In this article, we share our top takeaways from The Effective Executive: The Definitive Guide to Getting the Right Things Done by Peter Drucker.
Effective Executives follow the same eight practices
- They ask, “What needs to be done?”
- They ask, “What is right for the enterprise?”
- They develop action plans.
- They take responsibility for decisions.
- They take responsibility for communicating.
- They are focused on opportunities rather than problems.
- They run productive meetings.
- They think and say, “we” rather than “I”.
A note on decisions
A decision has not been made until people know the following:
- The name of the person accountable for carrying it out.
- The deadline.
- The names of the people who will be affected by the decision and therefore have to know about, understand, and approve it - or at least not be strongly opposed to it.
- The names of the people who have to be informed of the decision even if they are not directly affected by it.
- Action is taken.
In the words of Peter Drucker: “Unless a decision has ‘degenerated into work’ it is not a decision; it is at best a good intention”.
Good intentions will not make you effective.
Know Thy Time
Drucker is a big advocate of conducting a Time Audit. Our team at The CEO Strategy has already put together a Time Audit Template and video explainer that you can use to conduct a time audit during an upcoming workweek to see how you actually spend your time.
Some quotes from Drucker on time management:
- “A well-managed factory is boring. Nothing exciting happens in it because the crises have been anticipated and have been converted into routine.”
- “An organization in which everybody meets all the time is an organization in which no one gets anything done.”
- In Support of Time Blocking: “But even three-quarters of the working day are useless if they are only available as fifteen minutes here or half an hour there.”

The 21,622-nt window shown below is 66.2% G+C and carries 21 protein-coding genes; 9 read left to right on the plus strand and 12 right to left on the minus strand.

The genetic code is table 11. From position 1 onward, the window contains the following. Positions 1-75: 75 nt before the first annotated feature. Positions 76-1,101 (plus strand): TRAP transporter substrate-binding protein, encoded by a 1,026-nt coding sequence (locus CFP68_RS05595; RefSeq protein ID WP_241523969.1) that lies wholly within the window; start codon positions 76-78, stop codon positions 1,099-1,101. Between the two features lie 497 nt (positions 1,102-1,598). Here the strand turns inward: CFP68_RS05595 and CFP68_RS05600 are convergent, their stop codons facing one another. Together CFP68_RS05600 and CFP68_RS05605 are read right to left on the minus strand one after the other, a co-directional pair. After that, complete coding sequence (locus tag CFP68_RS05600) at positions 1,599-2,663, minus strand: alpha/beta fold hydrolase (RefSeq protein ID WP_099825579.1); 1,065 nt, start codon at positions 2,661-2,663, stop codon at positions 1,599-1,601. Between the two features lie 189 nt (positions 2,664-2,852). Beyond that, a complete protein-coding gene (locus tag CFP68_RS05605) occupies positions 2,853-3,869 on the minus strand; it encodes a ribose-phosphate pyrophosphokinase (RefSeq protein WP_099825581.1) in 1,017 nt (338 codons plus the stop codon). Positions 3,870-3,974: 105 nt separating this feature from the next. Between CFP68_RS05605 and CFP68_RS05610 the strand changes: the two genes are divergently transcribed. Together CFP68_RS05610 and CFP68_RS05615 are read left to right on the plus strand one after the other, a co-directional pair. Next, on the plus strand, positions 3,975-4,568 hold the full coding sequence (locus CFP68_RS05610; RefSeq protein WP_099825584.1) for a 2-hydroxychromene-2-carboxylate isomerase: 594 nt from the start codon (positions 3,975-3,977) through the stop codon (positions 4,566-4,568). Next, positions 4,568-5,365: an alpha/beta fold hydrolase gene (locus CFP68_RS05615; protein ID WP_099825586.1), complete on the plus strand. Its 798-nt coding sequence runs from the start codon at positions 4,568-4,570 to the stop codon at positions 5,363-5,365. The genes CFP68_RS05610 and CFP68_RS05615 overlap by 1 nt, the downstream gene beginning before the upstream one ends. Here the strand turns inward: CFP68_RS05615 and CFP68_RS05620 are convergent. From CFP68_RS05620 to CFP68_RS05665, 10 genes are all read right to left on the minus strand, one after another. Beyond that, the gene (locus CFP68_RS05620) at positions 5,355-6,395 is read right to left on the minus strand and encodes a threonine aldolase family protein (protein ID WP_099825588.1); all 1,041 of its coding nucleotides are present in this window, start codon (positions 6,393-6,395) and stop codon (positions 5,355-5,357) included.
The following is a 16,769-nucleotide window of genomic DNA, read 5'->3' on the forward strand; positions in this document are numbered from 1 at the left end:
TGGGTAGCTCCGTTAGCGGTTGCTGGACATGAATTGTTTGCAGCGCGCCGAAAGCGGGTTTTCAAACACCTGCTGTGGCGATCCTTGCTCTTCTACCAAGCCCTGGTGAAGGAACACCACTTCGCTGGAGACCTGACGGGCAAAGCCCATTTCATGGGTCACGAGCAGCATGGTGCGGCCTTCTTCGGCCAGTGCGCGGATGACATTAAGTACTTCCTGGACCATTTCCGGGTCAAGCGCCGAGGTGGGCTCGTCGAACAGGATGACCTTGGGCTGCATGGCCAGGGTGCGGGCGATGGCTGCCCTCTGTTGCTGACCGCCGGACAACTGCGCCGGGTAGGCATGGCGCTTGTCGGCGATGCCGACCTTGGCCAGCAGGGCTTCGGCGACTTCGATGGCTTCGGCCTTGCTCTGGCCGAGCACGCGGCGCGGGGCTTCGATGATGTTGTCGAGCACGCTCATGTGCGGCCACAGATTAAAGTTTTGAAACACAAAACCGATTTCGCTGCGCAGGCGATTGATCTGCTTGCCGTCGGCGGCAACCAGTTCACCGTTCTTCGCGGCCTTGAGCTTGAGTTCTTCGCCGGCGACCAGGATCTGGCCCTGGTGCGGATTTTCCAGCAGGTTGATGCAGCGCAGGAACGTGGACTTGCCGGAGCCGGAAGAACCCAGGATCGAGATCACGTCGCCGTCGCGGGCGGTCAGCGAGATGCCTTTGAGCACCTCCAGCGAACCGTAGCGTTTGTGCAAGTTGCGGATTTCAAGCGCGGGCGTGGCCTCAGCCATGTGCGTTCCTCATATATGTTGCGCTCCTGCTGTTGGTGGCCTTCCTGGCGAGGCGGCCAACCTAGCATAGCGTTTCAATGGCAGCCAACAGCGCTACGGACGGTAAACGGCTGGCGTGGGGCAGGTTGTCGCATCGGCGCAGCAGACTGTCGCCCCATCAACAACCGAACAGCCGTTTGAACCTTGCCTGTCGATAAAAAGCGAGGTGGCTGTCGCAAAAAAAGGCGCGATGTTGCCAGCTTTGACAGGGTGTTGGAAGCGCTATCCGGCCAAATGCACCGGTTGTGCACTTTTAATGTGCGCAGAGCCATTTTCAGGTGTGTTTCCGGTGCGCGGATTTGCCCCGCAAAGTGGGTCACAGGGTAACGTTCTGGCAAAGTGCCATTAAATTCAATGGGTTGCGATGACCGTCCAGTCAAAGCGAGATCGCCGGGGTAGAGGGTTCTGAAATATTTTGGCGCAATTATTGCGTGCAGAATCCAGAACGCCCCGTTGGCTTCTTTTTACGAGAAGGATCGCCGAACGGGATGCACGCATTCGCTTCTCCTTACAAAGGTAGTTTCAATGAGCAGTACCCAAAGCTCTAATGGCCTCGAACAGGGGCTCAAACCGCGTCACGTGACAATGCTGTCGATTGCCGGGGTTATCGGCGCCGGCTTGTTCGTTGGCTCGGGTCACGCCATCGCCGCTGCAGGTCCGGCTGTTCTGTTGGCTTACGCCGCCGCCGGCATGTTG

- “And the reason why working home nights is so popular is actually its worst feature: it enables an executive to avoid tackling their time and its management during the day.”
A quote for new managers
“The most common cause of executive failure is inability or unwillingness to change with the demands of a new position. The executive who keeps on doing what she has done successfully before her move is almost bound to fail. Not only do the results change in which her contributions ought to direct itself. The relative importance between the three dimensions of performance changes. The executive who fails to understand this will suddenly do the wrong things the wrong way - even though she does exactly what in her old job had been the right things done the right way.”
Change is difficult and messy, but new managers only make it worse when they refuse to adapt to their new responsibilities. Failure to adapt will not only make them an ineffective executive but also hurt the team they manage since bad behaviors like micro-managing tend to run rampant for new managers trying to do it all.
A great article to read on this topic is ‘Give Away Your Legos’ and Other Commandments for Scaling Startups from First Round Review.
You know what you cannot do. Focus on what you can do
“Most executives I know are aware of all the things they cannot do. They are only too conscious of what the boss won’t let them do, of what the company policy won’t let them do, of what the government won’t let them do. As a result, they waste their time and their strengths complaining about the things they cannot do anything about.”